Currency volatility returns
Market participants survived considerable bouts of volatility during the financial crisis of 2008-09 as virtually every type of security saw wide swings in value on a seemingly ongoing basis. Not surprisingly, the world’s currencies also suffered dramatic fluctuations during this period. However, since that time, the Canadian dollar has continued to experience recurring, exaggerated moves in pricing against its U.S. counterpart. For investors, a strong home currency can widen the range of options for foreign investment while a weakening currency can restrict those choices. Most would prefer to have some currency stability to aid in longer term planning, but this does not appear to be in the cards for the foreseeable future. Taking advantage of professional advice and sticking to a financial plan can help calm emotions during periods of volatility.
As can be seen in the below graph, the Canadian dollar has seen a number of cyclical moves over the past 10 years. The currency declined from just under US$0.90 in early November 1991 to a low of US$0.62 on January 21, 2002. The 28-cent move took more than a decade. By comparison, the fundamental shift away from government deficits, improved economic growth, neutral inflation and political stability here in Canada allowed the currency to rise from its all-time low to an all-time high of US$1.10 on November 7, 2007, a move of more than 48 cents in less than six years.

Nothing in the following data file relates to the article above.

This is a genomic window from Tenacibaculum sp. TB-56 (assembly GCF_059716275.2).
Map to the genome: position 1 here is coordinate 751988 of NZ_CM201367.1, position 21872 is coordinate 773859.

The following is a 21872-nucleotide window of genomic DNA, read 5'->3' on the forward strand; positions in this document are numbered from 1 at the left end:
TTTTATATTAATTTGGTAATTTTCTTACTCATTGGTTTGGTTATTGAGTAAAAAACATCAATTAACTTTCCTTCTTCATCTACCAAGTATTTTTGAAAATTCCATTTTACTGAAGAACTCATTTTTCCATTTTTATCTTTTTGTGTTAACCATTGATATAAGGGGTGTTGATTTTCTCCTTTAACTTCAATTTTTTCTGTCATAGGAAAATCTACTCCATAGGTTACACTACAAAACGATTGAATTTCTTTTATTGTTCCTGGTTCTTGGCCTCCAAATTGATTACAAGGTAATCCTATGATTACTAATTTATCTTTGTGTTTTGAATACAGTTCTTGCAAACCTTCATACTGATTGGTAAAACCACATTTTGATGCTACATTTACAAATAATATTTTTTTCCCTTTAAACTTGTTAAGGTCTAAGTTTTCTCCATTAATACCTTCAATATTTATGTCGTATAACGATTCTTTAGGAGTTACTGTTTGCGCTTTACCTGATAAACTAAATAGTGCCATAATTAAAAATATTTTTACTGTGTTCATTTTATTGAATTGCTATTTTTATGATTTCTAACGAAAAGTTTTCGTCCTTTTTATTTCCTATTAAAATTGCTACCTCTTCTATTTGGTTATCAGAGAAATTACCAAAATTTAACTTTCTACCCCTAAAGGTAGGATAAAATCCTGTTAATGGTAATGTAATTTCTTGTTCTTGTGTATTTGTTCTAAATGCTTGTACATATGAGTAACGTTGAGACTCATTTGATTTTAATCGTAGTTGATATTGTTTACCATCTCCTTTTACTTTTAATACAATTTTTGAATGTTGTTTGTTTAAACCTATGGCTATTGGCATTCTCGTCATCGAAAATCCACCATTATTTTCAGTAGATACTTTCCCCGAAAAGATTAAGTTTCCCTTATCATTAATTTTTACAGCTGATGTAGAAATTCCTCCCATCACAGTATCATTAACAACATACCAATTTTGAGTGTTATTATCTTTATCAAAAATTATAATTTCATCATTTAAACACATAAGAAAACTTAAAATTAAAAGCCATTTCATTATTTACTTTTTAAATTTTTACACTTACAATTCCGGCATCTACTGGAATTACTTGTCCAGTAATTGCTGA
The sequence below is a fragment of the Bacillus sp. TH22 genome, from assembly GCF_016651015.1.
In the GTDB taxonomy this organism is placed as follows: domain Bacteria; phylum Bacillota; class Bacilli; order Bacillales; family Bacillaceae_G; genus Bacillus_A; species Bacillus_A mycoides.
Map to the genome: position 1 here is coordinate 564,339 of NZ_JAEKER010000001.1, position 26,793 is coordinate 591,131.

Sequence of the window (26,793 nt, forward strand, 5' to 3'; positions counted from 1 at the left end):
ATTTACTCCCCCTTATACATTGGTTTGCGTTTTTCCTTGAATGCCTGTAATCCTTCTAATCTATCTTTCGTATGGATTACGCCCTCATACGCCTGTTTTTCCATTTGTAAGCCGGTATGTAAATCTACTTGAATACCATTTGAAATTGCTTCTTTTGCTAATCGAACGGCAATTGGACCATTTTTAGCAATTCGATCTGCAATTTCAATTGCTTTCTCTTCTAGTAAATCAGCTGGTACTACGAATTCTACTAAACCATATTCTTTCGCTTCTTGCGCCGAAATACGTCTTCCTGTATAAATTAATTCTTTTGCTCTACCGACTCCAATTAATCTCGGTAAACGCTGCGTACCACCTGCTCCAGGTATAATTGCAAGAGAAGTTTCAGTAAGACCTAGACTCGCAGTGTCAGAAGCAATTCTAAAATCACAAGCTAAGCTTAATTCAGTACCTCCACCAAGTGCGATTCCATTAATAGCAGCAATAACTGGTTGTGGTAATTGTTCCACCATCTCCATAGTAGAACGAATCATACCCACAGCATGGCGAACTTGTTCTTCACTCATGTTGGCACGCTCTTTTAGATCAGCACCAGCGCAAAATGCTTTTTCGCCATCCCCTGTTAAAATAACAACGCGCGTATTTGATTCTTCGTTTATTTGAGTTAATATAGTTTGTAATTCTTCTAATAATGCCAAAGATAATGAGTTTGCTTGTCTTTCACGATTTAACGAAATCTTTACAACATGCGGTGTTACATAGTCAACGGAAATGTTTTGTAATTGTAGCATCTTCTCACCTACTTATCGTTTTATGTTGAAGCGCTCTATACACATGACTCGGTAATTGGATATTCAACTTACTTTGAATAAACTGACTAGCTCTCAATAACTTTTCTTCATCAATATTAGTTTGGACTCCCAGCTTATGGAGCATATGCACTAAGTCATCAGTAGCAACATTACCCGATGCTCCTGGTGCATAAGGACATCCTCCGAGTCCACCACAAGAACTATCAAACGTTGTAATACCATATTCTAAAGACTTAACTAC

During the 2008-09 financial crisis, “safehaven” flows saw many panicked investors turning to U.S. dollar-denominated assets. Along with virtually every other currency, the loonie sold off, reaching a low of US$0.77 at the height of the crisis on March 9, 2009. This represented a 34-cent loss in less than a year-and-a-half. Once the broader sense of panic eased, many international market participants recognized that Canada had weathered that storm significantly better than many other nations. Once again the currency was on the upswing, peaking at US$1.06 on July 26, 2011, rising 30 cents in less than two-and-a-half years. At this juncture, some relative stability had actually been achieved. The Canadian dollar traded above par relative to its U.S. counterpart from December 2010 to September 2011, the longest stretch ever recorded. However, as commodity prices, particularly oil, came under pressure, currency weakness returned and the loonie fell from its relative peak of US$1.04 on September 14, 2012 to bottom out at US$0.68 on January 20, 2016. Surprisingly, this was weaker than the bottom seen during the crisis. This sharp decline produced an equally sharp rebound as the Canadian dollar hit US$0.80 on April 29, 2016 – a 48-cent round trip in only three-and-a-half years.
Given the influence that the U.S. economy has on our own, even anticipated differences in interest rates can have a major impact. There has been considerable speculation over the timing of the U.S. Federal Reserve’s next interest rate hike. As the speculation rises, the value of the Canadian dollar falls. For most investors, diversification is key and choosing to look outside our borders when the Canadian dollar shows relative strength can provide long-term benefits. Looking beyond the U.S. may present other opportunities as world currencies are constantly moving in different directions.